If a non-Title XIX Arizona citizen with a serious mental illness (SMI) no longer had access to prescribed medications other than basic generics and suffered permanent neurological damage as a result? Would the state be liable if the citizen could not tolerate the side effects of generics, discontinued taking them and happened to inflict harm upon another person?
In a strongly worded letter to Arizona’s Governor, the CEOs of the American Psychiatric Association, the National Council for Community Behavioral Healthcare, Mental Health America and the National Alliance on Mental Illness argued that not only would the state be liable, but the reduction in benefits for non-Title XIX patients recently enacted by the legislature in response to the budget crisis would end up costing more than it saves because of increased emergency room use, hospitalizations, and potentially more people with untreated mental illness being incarcerated.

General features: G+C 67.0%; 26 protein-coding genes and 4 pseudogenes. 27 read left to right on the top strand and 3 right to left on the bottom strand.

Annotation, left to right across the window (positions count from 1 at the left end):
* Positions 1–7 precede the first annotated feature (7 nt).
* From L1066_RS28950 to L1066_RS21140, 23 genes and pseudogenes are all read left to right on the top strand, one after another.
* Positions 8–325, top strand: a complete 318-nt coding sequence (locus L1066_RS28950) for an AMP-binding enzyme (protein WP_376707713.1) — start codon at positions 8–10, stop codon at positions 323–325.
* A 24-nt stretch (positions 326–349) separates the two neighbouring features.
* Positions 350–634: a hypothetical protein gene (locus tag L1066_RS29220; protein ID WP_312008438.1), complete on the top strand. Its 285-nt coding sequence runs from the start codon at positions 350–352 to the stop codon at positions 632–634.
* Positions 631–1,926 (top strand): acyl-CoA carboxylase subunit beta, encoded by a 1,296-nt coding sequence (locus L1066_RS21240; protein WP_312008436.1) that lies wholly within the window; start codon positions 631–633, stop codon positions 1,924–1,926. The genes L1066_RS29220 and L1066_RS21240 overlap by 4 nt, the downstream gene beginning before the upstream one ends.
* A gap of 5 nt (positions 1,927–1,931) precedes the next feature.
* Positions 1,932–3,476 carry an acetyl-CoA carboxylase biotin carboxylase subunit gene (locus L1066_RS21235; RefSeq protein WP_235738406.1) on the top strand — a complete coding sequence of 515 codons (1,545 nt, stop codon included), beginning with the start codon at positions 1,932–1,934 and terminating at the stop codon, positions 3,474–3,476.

Whatever the legal and cost-shifting ramifications, this much is for certain: The generics-only formulary for people with severe and persistent mental illnesses is medically unsound. It will “…result in physicians and other licensed prescribers practicing non-evidence-based medicine, which is substandard…and inconsistent with treatment guidelines.” It’s not something anyone who knows the slightest thing about treating these illnesses would recommend.